The kosher food scene in Boston just got more exciting—the Mediterranean food truck and restaurant The Chubby Chickpea is now glatt kosher. I chatted with executive chef Avi Shemtov about his choice to go kosher and what not to miss on his menu. And yes, they’re open on Christmas Day!

Tell me about The Chubby Chickpea: when did you start it, and why?

created at: 2013-12-23The Chubby Chickpea restaurant, located in Canton, opened in 2010. It had been a project in the back of my head for three years. I’m a first-generation American—my father is Israeli and always owned restaurants in Israel. I always thought people would flock to an authentic Middle-Eastern restaurant in America, but I wanted to do it without the old-time Israeli packaging. It’s kind of the difference between Tel Aviv and Jerusalem. Many people think of Israel as a third-world country, but I wanted people to see how modern the food is and how accessible the dishes are for everyone.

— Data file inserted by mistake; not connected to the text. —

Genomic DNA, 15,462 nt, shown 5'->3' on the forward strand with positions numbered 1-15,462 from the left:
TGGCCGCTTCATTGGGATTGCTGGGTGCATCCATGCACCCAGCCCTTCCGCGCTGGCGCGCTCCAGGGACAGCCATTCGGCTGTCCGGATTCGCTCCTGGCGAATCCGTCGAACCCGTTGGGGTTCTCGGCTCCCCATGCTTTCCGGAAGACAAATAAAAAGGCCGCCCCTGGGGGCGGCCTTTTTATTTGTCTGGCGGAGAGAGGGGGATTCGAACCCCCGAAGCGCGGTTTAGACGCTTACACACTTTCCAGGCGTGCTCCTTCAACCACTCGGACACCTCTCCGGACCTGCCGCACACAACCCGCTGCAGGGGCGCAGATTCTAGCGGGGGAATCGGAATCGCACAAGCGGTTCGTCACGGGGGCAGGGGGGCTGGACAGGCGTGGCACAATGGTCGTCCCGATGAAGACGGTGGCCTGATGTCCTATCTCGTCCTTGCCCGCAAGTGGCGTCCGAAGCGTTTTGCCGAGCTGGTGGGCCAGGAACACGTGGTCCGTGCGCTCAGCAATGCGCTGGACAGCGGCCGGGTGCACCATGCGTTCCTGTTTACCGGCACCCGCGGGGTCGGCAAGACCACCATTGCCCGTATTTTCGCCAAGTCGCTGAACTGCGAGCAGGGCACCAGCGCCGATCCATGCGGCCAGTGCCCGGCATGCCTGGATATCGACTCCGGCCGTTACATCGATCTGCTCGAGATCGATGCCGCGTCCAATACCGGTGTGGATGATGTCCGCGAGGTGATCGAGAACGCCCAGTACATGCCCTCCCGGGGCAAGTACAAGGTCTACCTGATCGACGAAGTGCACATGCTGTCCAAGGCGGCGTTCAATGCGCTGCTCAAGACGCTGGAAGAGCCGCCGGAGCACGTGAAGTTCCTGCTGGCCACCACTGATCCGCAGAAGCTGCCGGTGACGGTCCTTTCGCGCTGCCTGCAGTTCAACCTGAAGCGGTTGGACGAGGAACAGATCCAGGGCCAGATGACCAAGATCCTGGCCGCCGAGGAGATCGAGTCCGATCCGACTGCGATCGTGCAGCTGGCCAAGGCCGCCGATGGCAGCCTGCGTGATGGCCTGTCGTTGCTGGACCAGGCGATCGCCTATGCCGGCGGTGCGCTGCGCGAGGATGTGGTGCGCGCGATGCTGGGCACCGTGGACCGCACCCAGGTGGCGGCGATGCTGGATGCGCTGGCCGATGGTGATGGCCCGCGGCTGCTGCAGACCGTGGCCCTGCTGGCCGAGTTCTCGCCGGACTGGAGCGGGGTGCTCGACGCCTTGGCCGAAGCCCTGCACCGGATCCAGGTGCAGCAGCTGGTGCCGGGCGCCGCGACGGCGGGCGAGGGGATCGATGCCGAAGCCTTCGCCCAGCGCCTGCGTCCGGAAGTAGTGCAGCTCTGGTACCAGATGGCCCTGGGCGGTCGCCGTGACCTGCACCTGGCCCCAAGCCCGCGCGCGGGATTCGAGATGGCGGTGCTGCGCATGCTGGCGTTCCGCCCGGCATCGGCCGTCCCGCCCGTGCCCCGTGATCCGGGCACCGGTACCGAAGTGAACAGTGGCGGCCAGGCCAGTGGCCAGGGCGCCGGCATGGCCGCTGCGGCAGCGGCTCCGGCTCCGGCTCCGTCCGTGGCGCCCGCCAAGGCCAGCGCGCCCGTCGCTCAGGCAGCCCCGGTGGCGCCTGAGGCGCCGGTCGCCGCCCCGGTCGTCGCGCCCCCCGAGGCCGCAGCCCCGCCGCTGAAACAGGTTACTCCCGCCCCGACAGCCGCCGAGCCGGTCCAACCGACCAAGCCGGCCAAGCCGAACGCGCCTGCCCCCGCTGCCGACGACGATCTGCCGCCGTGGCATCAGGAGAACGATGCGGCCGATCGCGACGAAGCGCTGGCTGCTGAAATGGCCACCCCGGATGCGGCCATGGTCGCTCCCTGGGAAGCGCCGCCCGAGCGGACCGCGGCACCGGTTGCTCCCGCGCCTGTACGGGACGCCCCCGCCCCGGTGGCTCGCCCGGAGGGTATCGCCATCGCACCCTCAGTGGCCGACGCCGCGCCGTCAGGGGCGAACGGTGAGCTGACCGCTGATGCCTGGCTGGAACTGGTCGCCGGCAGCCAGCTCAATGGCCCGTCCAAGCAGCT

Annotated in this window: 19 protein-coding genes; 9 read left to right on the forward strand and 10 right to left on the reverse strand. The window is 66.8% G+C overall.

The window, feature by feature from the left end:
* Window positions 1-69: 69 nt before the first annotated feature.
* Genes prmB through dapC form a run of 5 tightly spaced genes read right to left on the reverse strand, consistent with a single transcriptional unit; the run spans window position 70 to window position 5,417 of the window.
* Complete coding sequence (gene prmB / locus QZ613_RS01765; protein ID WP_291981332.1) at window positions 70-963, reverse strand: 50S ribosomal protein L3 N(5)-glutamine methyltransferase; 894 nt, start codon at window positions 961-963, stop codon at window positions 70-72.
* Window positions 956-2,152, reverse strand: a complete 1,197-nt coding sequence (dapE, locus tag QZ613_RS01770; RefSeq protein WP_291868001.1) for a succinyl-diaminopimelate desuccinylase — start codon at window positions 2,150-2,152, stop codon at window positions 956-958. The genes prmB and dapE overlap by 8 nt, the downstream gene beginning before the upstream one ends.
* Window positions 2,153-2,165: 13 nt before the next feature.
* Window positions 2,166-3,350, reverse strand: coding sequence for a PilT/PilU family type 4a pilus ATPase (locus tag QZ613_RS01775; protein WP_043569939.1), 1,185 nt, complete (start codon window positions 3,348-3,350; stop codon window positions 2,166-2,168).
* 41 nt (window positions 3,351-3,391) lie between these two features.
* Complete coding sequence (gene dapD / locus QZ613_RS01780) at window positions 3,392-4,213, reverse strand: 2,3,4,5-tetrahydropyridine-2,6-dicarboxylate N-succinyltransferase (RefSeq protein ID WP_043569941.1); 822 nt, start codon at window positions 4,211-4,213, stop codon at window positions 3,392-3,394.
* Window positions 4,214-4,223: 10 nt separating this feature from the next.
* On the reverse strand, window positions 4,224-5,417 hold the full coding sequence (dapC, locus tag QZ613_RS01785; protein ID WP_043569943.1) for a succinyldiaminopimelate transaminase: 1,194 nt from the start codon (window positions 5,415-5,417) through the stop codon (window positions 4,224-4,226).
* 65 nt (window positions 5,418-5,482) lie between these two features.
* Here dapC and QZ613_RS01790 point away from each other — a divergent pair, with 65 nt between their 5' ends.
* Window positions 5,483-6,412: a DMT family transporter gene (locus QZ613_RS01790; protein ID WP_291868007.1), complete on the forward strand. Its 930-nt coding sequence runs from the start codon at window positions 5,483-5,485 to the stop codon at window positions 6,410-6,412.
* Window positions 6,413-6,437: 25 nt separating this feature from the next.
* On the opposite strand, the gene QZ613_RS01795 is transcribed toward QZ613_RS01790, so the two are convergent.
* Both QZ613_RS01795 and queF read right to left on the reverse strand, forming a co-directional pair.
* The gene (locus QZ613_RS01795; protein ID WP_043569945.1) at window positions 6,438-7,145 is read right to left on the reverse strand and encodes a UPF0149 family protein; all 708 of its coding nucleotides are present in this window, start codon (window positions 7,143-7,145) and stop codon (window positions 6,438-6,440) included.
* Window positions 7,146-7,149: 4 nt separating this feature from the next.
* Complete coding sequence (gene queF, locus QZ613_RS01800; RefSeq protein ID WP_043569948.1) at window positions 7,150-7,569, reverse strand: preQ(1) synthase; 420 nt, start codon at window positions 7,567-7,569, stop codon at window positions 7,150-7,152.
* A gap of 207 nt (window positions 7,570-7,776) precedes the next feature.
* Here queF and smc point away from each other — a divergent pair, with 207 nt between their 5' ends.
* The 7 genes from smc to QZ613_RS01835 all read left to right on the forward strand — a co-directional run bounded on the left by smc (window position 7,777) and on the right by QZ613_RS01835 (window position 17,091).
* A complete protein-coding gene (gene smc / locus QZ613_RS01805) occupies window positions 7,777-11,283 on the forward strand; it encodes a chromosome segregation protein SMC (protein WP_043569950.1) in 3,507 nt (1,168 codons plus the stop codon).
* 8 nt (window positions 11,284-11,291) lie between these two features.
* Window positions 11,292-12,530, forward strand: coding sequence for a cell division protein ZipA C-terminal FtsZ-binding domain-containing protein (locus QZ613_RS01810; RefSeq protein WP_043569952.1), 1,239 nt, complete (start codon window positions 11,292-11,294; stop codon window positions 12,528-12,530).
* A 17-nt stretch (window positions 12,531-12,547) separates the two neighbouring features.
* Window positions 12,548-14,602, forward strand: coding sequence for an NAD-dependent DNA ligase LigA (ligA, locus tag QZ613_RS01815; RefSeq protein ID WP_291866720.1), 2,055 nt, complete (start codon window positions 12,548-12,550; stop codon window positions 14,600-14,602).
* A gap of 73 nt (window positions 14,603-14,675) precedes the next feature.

You just recently went kosher. What does that actually mean? What’s the process? And doesn’t that mean everything becomes more expensive?

It means a lot of things. Our food is now under the supervision of KVH (Vaad Harabonim of New England), with Rabbi Zalman Krems serving as our mashgiach (supervisor of the kosher status). The meat dishes are slightly more expensive, but our vegetarian dishes have not been raised one cent.

You’re in the unique position of having both a brick-and-mortar restaurant and a food truck. Which is easier to run?

That’s like asking if your 7-year-old or 3-year-old is easier to parent! Both of them are really different, and I love them both. It really depends on the day. We’re in the unique position of having the brick-and-mortar restaurant first. The only other one I can think of like that is Redbones Barbecue in Somerville. For us, that’s our model and it works.

For a reader coming to your truck or restaurant for the first time, what is one must-have on the menu?

The falafel! We wouldn’t be The Chubby Chickpea if we couldn’t hang our hat on it. If you order it off our truck, it will have been fried within three minutes of it being served to you. We import the best, fluffiest pita from Israel, and we make our own laffa, the flatbread wrap, another option when ordering your falafel. [Molly’s note: I’ve actually had their falafel, and it’s excellent!]

This post has been contributed by a third party. The opinions, facts and any media content are presented solely by the author, and JewishBoston assumes no responsibility for them. Want to add your voice to the conversation? Publish your own post here.